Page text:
Campaign Trail is our analysis of some of the best new creative efforts from the marketing world. View past columns in the archives here.
In 1992, Thierry Mugler upended the fragrance world with the launch of Angel, the first gourmand perfume and one of the best-selling fragrances of all time. More than three decades later, Angel is at the center of one of the luxury brand's most significant moves since its acquisition by L’Oréal in 2019.
Mugler and creative director Casey Cadwallader tapped Publicis Luxe to craft a campaign to launch the new fragrance Angel Elixir. At the center of the effort is a 60-second short film starring Hunter Schafer that envisions the fragrance as a shooting star that transmogrifies the model-actor-activist into her highest form. The media campaign launched worldwide on March 1.
When planning the campaign, Publicis Luxe and Mugler's marketing team quickly synchronized around a story of a woman moving towards a shooting star — inspired by Angel's iconic bottle shape — and emerging from the collision reborn as a new woman who is more confident and more striking. The pitch would allow Mugler to marry the new fragrance with the brand's eye-catching fashion.
"We really wanted to match the two universes and to have consistency between all that is done on fashion and the fragrance part of the brand," explained Publicis Luxe creative director Aurélien Nauleau. "We involved Casey quite [quickly] on the project and we had a lot of calls from that starting point to twist the script and story to make it a little bit more surprising at each part of the movie."
At the heart of the Angel Elixir campaign was the idea of transcendence and transformation into a new vision of femininity that is contemporary, liberated and boundless. To bring this concept to life, the team casted Schafer, who has modeled for numerous fashion houses and broke through in pop culture due to her starring role in HBO's controversy-courting high school drama "Euphoria." To bring the film from script and casting to filming and final product, the creative team held a competition between three directors, with Quentin Deronzier — a French director whose credits include music video work for Drake — winning the day.
"Quentin was really the one that understood the most about the brand and where we wanted to push it visually. He brings a lot to how to make the story possible, how to create it and how to be visually a little bit more surprising," Nauleau said.
"Angel Elixir - the Film" is a striking, futuristic short film that is in constant, almost vertigo-inducing motion. Schafer's character begins by walking on a long, white catwalk in black space meant to evoke Mugler's fashion shows. Soon, she is running on what is revealed to be a vertical building amid skyscrapers in the night sky. The perspective changes again, as a zoom into Schafer's iris morphs into the curvature of the Earth. The character lets go and floats toward a shooting star, initiating a process that transforms her into a crystal-adorned celestial body. Instead of closing on a standard packshot, Schafer's character catches the Angel Elixir bottle and flings it back to the camera and into space.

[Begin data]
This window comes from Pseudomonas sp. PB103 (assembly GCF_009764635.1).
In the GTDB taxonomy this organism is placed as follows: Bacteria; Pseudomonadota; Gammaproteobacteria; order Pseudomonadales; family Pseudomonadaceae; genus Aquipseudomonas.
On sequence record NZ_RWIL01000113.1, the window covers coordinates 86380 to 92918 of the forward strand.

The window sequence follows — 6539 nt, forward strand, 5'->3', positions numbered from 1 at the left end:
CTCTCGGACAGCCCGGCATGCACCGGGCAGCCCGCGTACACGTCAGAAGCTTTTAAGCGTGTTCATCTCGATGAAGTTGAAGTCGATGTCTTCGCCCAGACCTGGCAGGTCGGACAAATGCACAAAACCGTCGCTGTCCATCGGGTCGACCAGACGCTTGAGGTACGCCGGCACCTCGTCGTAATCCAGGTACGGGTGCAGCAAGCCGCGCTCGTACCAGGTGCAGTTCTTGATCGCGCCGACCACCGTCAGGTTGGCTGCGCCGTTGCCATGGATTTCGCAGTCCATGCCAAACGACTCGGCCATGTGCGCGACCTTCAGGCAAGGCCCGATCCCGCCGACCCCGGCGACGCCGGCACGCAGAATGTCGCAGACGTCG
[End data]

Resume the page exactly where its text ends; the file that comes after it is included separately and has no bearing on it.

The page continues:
The film was a collaboration between stakeholders. Cadwallader designed the 3D-rendered dress that Schafer's final form wears based on a drawing from the archives of Mugler founder, Thierry Mugler, while 3D artists worked to fine-tune the render, including the stardust that fills the frame. For his part, Deronzier came up with the idea and created the animatic for the eye-to-Earth shot, and used a 360-degree camera to capture Schafer for the render. The film is soundtracked by a remix of Charli XCX's "Dreamer" by Ashland Mines, two frequent Mugler collaborators.
"From the starting point with Casey, the aim that we had was we don't want to make a classical perfume commercial movie — we want to have something really out of the box, to shake up the category a little bit," Nauleau said.
The short film touches on three values that are part of Mugler's DNA: fantasy, fascination and fearlessness. Mugler plays in the fantasy world of high fashion — it is not a casual or lifestyle brand. The sci-fi surreality of the film speaks to the brand's embrace of the unreal and poetic, while Schafer's fierce performance keys into the brand's fearless ethic.
The inclusion of Schafer, who is transgender, also continues Mugler's long tradition of incorporating LGBTQ people and culture into its shows, films and campaigns. Schafer first made headlines in 2016 as a plaintiff in the ACLU's lawsuit against North Carolina's so-called "bathroom bill." Even at a time when the inclusion of trans and gender non-conforming people is causing conservative backlash against companies including Bud Light and Nike, Schafer's casting was a no-brainer for the unapologetic Mugler brand.
"We really wanted somebody relevant to all of [Mugler's] values around inclusivity and diversity," Nauleau said. "Hunter was, for us, the perfect woman to embody all that."